Saturday 11 July 2015

What do you do when...

Today's blog is about image processing.  In some down time, I've been trying to figure out what to do to manage my photo library that has grown over 25G.  This makes it hard to just upload to the cloud (free services anyway).  My first intention was to remove duplicates.  But of course, its more fun to tackle the bigger issue.  How can I index my library so I can actually query against it?

My first thoughts were; there needs to be a simple way to do some basic image comparisons, so what are they?
1) produce a grayscale histogram
2) produce a color histogram
3) create a CRC
4) gather meta data

If an image is exactly the same, regardless of file name and whatnot that can change if the image is copied, then the CRC (ie Adler) will be the same.  The trick is, don't calculate the CRC on the file, but rather the contained image, because if the image is edited or saved (i.e. a copy paste), then the EXIF metadata will get lost.  So, trick one, calculate the CRC on the pixel map and at the same time rip out the EXIF metadata to stuff into an XML metadata file.  (Cool right?  Too bad java libraries do not include mechanisms to extract EXIF from JPEG!  But easy enough to borrow some libraries from open source projects.)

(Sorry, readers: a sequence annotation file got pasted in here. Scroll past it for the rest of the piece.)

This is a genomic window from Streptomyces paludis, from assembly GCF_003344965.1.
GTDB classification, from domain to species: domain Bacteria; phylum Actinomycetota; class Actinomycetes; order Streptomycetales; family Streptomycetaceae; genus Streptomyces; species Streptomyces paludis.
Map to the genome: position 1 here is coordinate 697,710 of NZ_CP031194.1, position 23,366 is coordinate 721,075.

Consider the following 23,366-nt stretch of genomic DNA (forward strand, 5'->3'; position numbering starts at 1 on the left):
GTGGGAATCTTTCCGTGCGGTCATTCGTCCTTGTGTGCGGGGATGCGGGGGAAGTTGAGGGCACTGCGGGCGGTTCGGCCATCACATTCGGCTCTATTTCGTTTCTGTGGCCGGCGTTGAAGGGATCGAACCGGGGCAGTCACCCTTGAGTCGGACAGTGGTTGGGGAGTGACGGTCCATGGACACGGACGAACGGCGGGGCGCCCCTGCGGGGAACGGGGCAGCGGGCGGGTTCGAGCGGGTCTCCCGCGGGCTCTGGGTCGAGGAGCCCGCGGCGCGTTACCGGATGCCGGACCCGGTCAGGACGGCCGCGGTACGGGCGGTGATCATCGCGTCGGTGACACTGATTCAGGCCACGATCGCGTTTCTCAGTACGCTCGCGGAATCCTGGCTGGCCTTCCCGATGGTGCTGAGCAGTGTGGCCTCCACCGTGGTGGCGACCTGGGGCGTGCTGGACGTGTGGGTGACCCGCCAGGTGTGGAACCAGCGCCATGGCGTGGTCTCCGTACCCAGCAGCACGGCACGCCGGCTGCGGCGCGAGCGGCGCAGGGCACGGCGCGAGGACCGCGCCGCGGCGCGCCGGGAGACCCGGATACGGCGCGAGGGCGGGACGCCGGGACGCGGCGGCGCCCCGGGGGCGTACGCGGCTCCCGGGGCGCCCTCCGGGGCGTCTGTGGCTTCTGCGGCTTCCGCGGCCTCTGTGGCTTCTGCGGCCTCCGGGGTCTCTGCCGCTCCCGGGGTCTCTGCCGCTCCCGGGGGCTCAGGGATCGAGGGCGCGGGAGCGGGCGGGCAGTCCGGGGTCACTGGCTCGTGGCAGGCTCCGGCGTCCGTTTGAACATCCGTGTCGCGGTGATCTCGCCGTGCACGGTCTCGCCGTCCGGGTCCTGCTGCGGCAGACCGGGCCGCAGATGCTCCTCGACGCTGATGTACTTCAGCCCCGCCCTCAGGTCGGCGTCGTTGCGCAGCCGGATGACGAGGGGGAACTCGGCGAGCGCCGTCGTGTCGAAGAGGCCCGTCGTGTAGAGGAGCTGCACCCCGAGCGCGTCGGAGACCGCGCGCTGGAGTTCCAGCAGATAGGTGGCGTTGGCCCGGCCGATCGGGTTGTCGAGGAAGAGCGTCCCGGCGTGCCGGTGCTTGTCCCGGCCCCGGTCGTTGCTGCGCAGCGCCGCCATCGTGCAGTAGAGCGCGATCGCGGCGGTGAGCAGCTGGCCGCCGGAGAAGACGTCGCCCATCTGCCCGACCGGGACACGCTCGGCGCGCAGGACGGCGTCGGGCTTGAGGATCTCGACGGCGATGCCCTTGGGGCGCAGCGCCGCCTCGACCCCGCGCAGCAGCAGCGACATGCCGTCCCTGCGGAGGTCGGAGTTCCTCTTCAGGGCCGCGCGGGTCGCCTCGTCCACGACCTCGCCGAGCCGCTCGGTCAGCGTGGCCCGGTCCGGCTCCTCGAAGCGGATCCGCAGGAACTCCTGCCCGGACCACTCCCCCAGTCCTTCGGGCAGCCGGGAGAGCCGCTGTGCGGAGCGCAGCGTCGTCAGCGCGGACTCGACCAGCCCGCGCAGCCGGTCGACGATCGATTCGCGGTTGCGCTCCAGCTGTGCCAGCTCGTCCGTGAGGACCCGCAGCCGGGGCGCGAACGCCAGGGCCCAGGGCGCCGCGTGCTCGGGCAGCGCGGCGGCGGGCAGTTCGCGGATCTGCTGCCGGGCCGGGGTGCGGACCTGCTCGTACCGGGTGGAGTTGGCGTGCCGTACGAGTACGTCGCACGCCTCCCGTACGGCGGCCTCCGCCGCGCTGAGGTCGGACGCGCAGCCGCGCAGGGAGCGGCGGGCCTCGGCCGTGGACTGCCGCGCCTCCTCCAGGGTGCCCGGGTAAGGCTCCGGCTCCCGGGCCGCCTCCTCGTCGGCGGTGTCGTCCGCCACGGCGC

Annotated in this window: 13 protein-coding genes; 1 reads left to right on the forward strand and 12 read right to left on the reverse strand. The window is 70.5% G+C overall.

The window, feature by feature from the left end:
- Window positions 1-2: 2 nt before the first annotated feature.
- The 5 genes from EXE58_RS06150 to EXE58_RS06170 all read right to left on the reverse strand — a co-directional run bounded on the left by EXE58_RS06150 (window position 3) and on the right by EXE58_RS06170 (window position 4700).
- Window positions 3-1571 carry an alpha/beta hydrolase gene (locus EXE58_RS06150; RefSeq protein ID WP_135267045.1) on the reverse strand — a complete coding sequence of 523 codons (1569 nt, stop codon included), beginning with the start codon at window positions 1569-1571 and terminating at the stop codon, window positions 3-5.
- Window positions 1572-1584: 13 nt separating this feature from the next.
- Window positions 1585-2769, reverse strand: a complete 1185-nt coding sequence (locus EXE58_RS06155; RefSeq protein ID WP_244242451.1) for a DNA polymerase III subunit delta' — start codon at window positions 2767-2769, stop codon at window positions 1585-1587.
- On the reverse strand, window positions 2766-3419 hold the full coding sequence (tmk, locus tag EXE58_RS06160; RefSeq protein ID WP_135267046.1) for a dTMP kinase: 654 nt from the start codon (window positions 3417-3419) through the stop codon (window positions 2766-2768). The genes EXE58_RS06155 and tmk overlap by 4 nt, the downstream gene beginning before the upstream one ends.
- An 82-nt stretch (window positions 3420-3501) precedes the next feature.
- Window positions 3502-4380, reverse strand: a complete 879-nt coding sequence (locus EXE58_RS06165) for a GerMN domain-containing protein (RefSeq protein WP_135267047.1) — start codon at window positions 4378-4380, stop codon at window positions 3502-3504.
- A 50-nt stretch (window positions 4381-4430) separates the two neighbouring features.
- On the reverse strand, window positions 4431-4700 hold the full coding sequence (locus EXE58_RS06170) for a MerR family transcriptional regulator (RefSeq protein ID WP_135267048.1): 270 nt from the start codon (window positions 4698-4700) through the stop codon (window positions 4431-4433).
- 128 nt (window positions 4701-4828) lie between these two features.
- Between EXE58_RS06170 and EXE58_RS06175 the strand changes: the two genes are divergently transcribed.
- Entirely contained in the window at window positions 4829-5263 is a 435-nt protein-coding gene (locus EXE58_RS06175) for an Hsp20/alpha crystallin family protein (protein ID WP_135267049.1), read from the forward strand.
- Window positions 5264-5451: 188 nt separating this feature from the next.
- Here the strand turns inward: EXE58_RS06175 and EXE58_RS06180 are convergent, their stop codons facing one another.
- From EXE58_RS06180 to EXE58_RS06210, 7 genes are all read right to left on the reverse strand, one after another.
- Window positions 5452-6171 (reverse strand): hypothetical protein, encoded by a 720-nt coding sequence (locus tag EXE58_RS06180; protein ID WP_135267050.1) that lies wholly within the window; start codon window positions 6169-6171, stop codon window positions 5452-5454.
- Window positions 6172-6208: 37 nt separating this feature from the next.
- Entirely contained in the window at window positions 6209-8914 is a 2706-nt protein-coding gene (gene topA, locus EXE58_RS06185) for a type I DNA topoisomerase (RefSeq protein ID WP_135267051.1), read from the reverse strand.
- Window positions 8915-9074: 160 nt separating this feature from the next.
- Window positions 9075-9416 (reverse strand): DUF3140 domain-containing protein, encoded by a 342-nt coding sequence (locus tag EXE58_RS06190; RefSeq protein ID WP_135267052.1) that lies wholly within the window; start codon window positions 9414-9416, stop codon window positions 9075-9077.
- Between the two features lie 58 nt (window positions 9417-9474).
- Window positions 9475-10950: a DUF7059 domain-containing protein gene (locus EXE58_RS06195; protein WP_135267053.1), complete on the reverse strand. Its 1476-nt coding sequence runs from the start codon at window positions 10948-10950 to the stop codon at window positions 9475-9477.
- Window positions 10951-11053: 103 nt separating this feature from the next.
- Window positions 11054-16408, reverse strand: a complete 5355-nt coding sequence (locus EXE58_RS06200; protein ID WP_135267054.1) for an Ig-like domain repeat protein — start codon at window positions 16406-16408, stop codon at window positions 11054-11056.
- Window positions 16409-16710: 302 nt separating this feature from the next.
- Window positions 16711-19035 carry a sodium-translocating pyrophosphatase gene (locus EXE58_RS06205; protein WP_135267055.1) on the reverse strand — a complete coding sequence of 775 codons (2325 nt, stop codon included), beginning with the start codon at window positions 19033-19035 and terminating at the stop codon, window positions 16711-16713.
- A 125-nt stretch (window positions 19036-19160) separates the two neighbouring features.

While calculating the CRC, that will tell you if the image is exactly the same, you still have the issue of "What if I rotated the image 90 or 180 degrees?"  You will have a different CRC, so that mechanism won't help.  But you can create a histogram on the image.  Then you can compare histograms, and if the image is rotated so it is edge aligned (270,180,90) or bit flipped, if those histograms are equal, the image is the same with high probability.  Also, images of the same subject in the same context (background) will also be similar.

So, if you have free rotate or scaled (or otherwise changed the image quality or cropped), the histogram might be a good starting guess.  There will be false positives, but from a numerical standpoint, you can then move on to more intensive methods.  How to compare?  Cosine similarity works.  The vector is the histogram, and you can fix the scaling issue by changing the frequency (count) of the color to the percentage (so count over total size).  I have a sneaky suspicion this is how the brain does it.  When our eyes scan an image, we look for discontinuity in the image (and tend to ignore anything with continuity.  That's why "if it were any closer it would bite me.")

I am still thinking about false positives, or how to identify subjects in an image.  For subjects, the cosine similarity will also work, but figuring out the threshold of what to suggest to a human could be fun.  I need to play with that, but I figure a that with a divide and conquer based on histogram might work. Then also working in some extrapolation methods.  I could divide and conquer to generate average colors in a section of an image, and/or use that to generate a polynomial for horizontal and vertical slices.  If the coefficients are close, then there is a good bet the images are similar.